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Clemens offers no hints on future

KAPALUA, Hawaii -- There is the possibility he can spend all his days doing what he did yesterday -- play a round of golf under brilliant sunshine -- but Roger Clemens isn't ready to say he's retired from baseball.

Then again, he's not ready to say he's not.

"Physically, I think I can go another couple of years, but mentally? It's more of a challenge. I'm a power pitcher and if the ball isn't doing what you want it to do . . . We'll see," said Clemens, who played alongside Stuart Appleby in the pro-am for this week's season-opening PGA Tour event, the Mercedes Championship. "I would think if I decide to play I would know by the first of February."

If Clemens, 42, does return for a 22d major league season, he said, it would be in Houston and nowhere else. "I've painted myself into a corner," said Clemens, though he concedes that he's talked with Yankees manager Joe Torre, who spends a lot of his offseason in Hawaii.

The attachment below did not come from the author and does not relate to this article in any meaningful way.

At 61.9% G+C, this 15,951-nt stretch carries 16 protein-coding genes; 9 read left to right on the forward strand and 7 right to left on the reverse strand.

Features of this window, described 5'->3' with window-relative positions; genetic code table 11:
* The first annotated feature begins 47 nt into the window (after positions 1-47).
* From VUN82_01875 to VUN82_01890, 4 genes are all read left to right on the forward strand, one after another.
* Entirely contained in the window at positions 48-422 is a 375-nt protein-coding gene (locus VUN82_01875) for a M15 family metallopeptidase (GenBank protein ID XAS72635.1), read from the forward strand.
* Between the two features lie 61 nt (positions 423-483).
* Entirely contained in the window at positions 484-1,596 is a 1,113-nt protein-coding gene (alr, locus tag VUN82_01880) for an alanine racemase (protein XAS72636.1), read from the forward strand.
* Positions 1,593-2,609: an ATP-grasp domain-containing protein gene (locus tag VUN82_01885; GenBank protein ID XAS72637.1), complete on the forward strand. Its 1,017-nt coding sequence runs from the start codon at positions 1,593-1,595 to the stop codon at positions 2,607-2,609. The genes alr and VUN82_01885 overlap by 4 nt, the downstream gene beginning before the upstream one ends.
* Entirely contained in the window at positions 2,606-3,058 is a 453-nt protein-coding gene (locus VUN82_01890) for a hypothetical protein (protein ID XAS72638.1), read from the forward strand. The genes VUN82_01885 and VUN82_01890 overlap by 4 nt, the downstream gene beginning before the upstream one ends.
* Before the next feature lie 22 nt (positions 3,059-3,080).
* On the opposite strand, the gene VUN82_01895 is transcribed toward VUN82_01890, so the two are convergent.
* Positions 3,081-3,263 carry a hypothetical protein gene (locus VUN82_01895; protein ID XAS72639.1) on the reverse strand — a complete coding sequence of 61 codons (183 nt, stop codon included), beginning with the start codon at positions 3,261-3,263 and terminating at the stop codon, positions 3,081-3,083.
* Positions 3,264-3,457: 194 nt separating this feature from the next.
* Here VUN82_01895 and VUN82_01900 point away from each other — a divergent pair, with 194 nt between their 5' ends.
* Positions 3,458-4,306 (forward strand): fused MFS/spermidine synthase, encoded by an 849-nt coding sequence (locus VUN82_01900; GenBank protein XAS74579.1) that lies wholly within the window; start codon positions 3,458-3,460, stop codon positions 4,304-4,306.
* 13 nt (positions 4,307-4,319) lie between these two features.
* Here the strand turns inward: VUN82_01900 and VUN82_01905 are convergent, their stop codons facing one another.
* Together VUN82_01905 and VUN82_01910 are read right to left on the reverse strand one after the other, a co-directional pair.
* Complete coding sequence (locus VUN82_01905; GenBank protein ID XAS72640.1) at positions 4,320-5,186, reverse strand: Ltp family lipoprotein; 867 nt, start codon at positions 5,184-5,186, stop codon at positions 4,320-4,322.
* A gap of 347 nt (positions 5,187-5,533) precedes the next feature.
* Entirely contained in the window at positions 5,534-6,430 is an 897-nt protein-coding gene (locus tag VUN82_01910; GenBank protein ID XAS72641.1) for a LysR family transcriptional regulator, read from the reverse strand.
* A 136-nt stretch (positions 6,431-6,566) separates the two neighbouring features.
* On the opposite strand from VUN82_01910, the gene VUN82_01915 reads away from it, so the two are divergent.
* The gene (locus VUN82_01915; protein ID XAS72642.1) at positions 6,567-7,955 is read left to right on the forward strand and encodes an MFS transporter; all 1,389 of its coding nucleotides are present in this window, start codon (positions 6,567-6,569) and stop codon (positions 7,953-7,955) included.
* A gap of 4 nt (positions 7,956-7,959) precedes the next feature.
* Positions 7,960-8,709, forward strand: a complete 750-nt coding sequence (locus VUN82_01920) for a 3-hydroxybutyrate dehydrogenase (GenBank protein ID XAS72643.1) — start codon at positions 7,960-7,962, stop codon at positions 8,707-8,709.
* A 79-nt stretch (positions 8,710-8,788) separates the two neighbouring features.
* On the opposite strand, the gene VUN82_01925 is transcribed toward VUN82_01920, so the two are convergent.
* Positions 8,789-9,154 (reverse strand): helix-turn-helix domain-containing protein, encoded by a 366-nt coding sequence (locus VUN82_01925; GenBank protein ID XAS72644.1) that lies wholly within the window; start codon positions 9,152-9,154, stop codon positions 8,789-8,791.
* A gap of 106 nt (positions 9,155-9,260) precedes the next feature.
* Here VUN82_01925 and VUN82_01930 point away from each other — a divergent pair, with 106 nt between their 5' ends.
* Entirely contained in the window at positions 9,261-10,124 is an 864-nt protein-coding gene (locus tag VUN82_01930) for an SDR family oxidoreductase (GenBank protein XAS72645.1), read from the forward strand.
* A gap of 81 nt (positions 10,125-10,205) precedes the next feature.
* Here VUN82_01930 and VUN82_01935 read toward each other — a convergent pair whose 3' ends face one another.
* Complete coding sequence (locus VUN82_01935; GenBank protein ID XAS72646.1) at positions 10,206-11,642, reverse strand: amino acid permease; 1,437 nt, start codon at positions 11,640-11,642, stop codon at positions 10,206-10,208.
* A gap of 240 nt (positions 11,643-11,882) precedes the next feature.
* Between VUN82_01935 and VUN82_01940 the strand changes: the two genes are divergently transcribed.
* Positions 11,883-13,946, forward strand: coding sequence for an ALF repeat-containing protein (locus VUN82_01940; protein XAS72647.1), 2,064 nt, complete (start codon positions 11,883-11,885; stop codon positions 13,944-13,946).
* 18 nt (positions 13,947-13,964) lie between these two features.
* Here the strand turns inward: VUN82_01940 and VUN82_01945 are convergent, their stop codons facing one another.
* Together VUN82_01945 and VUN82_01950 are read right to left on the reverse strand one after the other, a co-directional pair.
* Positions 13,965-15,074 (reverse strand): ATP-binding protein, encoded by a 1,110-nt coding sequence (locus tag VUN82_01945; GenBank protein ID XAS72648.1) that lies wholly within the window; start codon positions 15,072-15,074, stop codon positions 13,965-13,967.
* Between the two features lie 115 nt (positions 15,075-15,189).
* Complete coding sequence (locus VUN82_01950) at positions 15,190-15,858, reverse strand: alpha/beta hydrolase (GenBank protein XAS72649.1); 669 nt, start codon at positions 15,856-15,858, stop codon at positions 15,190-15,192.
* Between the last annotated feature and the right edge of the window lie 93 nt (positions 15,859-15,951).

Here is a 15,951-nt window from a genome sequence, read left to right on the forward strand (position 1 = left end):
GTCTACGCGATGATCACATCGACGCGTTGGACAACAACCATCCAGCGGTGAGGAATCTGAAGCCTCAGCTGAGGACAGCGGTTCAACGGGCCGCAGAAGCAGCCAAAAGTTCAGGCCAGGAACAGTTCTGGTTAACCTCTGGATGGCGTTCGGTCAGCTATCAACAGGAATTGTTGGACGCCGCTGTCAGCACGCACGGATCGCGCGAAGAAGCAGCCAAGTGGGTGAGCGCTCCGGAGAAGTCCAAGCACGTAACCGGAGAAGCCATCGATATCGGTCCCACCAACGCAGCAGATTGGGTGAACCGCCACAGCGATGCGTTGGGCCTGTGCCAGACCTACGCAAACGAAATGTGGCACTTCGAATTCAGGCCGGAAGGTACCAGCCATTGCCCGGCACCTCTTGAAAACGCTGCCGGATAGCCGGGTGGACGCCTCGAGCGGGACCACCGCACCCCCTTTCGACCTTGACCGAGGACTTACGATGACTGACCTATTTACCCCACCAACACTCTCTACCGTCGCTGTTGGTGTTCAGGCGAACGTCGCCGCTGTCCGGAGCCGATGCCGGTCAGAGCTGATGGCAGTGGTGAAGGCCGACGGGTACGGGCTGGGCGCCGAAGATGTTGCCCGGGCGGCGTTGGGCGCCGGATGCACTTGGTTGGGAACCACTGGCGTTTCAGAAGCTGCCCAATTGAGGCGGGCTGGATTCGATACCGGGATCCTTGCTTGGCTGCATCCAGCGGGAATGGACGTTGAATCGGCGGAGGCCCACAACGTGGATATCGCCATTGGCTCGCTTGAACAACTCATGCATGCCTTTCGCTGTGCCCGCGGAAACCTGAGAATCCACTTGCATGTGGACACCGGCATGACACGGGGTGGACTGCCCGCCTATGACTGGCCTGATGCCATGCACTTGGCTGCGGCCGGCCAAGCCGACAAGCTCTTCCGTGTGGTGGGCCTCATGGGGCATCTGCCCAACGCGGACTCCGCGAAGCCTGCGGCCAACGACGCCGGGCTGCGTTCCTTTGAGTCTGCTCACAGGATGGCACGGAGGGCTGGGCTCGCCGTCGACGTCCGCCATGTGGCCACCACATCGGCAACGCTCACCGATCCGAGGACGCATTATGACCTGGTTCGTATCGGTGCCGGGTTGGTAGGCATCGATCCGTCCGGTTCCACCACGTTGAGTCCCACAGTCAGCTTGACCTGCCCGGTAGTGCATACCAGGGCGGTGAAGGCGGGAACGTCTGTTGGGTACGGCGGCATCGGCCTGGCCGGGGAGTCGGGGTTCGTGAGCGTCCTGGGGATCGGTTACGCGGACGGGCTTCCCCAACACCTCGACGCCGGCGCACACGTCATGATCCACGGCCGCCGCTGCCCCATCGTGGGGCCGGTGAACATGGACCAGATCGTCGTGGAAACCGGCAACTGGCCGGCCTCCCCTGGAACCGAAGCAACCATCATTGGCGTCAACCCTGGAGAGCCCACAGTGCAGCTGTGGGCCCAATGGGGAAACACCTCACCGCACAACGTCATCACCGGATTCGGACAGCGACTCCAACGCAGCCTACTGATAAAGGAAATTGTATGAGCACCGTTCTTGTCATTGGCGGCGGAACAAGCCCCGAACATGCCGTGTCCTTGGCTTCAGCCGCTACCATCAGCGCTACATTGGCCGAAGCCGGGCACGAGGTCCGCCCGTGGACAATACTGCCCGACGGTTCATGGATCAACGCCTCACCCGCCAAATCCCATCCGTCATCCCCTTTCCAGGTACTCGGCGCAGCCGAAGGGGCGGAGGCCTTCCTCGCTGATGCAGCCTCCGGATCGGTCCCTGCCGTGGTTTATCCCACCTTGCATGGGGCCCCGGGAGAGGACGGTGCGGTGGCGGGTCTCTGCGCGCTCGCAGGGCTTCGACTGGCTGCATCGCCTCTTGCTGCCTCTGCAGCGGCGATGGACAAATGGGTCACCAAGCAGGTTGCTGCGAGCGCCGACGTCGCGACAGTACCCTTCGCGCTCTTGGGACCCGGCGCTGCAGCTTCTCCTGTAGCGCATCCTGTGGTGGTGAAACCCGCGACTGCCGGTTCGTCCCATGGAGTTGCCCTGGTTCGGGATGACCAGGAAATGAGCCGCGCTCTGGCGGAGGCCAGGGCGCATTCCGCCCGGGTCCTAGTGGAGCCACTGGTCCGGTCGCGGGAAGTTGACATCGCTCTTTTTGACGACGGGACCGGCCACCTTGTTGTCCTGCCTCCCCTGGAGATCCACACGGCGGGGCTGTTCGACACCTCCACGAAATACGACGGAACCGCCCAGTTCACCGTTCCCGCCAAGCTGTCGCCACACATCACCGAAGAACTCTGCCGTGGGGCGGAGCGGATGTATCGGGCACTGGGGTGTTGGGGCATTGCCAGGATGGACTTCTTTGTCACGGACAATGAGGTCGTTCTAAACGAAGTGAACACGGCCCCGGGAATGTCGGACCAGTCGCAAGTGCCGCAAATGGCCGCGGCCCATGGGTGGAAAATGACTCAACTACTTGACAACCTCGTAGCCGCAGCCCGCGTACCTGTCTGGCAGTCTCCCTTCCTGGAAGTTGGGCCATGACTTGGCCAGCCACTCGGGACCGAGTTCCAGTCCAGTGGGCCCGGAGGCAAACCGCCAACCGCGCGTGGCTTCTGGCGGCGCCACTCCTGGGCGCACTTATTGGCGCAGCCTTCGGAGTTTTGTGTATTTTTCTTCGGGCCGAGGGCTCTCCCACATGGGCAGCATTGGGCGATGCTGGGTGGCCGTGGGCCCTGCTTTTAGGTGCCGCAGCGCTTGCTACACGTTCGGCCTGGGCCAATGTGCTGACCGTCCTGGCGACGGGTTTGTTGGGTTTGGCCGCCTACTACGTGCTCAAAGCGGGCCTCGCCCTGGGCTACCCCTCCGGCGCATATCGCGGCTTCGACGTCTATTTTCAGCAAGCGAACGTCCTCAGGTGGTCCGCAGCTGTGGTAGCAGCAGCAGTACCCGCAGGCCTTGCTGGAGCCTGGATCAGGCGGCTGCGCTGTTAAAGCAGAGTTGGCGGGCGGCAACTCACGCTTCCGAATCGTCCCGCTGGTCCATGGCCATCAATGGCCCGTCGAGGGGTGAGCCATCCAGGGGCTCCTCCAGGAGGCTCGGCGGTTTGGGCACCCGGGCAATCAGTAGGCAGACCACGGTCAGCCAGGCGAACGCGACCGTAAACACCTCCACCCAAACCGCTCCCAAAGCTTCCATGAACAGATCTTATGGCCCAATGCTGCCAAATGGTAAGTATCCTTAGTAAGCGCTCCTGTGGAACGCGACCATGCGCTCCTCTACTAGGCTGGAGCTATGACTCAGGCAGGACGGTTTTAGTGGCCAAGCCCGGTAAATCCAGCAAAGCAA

Clemens wasn't surprised the Yankees refused to walk away after a three-team deal that would have landed them Randy Johnson fell through, and that the 41-year-old lefthander eventually was acquired, pending a contract extension. "They find a way to work things out," said Clemens.

He still speaks highly of Yankees owner George Steinbrenner. "When you have an owner who wants to win as bad, or worse, than the players, it's great," said Clemens.

Does Clemens believe Pedro Martinez made a mistake by signing with the New York Mets?

"I can't answer that. You'd have to ask him," said Clemens. "Maybe he thought his job was complete [in Boston]. They won."

Clemens did suggest that players have to understand what it takes to achieve the ultimate team goal of winning a championship. "You have to have great pitching, not only a No. 1 guy, but you have to have a 2 and a 3 to win. I hope Pedro understood that when [Curt] Schilling came there."

Clemens said his decision for 2005 does not hinge on whether the Astros re-sign outfielder Carlos Beltran.

"Not really, but it makes us better," said Clemens, who went to the Astros because he has long called Houston home. "I'm a season ticket-holder, so [Beltran's] decision does affect me. I want to have a great team at home. We really set that town upside down this past season."

If the career is over, Clemens has a passion for golf and his family, and he has an unfilled dream.

"The neatest thing I want to do? I want to go to Fenway and I want to go to Yankee Stadium and sit in the stands and watch a game. I've never gotten a chance to do that."

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